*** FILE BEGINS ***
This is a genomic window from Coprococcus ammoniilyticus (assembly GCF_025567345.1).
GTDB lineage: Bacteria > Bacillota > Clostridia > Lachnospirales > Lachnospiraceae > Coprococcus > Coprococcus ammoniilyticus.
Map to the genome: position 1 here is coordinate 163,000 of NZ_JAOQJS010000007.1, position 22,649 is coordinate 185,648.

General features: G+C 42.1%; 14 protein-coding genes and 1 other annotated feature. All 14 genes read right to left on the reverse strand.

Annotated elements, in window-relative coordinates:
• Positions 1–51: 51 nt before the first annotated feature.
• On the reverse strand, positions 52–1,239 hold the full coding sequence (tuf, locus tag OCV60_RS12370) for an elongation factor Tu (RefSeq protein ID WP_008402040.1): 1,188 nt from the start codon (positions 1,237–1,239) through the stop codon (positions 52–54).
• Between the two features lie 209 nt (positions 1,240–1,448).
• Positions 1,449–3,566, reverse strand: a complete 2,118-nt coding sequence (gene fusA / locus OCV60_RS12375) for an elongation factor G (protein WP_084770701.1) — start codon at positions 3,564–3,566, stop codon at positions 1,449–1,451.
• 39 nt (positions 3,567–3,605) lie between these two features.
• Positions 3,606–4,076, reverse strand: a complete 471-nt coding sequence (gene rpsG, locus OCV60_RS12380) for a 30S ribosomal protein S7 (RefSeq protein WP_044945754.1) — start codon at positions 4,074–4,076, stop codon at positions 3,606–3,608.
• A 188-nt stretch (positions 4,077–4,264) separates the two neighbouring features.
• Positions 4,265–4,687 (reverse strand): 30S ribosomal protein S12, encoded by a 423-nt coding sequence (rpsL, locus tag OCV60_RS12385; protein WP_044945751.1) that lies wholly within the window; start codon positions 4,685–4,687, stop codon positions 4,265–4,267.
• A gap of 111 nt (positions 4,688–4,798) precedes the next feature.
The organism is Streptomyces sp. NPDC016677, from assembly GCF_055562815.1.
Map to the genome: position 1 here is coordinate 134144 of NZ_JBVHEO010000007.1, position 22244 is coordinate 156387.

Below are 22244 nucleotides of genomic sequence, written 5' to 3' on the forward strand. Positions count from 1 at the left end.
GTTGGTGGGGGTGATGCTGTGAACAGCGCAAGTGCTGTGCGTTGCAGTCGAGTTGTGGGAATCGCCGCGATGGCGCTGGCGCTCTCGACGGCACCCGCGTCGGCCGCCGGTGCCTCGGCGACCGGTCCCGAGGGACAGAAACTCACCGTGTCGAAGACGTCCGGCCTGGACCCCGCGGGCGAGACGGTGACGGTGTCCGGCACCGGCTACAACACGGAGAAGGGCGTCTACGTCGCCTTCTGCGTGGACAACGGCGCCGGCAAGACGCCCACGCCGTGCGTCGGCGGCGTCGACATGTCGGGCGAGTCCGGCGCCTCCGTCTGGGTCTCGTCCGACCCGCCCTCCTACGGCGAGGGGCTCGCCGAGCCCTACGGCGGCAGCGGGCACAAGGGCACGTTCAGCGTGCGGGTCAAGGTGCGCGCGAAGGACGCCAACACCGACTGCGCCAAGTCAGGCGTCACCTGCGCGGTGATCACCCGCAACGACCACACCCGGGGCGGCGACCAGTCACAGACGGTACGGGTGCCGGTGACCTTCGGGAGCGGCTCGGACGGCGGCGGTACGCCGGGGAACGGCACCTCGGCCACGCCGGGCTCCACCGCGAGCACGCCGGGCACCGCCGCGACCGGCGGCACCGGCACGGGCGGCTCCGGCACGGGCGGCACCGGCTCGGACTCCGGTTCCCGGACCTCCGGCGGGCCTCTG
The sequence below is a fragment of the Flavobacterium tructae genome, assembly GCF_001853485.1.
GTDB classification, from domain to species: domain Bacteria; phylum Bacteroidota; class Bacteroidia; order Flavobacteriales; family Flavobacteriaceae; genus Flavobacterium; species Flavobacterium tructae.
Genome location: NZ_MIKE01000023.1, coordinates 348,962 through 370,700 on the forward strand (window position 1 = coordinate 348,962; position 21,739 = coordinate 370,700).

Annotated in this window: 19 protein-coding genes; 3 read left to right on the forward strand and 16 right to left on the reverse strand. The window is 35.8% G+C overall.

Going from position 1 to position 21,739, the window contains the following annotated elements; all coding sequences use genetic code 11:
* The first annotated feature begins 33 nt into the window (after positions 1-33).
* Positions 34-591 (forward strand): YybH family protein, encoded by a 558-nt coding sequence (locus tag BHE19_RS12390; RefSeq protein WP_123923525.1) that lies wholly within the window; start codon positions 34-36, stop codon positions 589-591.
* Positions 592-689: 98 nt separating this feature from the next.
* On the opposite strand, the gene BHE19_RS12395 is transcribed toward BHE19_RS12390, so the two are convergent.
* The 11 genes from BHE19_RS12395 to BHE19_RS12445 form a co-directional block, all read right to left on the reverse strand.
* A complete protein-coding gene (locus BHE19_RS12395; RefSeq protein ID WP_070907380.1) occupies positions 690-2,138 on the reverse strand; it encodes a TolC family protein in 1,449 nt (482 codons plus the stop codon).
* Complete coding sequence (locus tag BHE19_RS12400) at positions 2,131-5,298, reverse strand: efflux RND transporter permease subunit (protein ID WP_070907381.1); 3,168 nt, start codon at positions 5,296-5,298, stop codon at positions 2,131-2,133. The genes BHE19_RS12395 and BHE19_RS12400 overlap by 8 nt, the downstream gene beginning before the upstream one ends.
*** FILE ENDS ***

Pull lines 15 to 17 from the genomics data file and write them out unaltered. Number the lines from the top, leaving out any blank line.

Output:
The organism is Streptomyces sp. NPDC016677, from assembly GCF_055562815.1.
Map to the genome: position 1 here is coordinate 134144 of NZ_JBVHEO010000007.1, position 22244 is coordinate 156387.

Below are 22244 nucleotides of genomic sequence, written 5' to 3' on the forward strand. Positions count from 1 at the left end.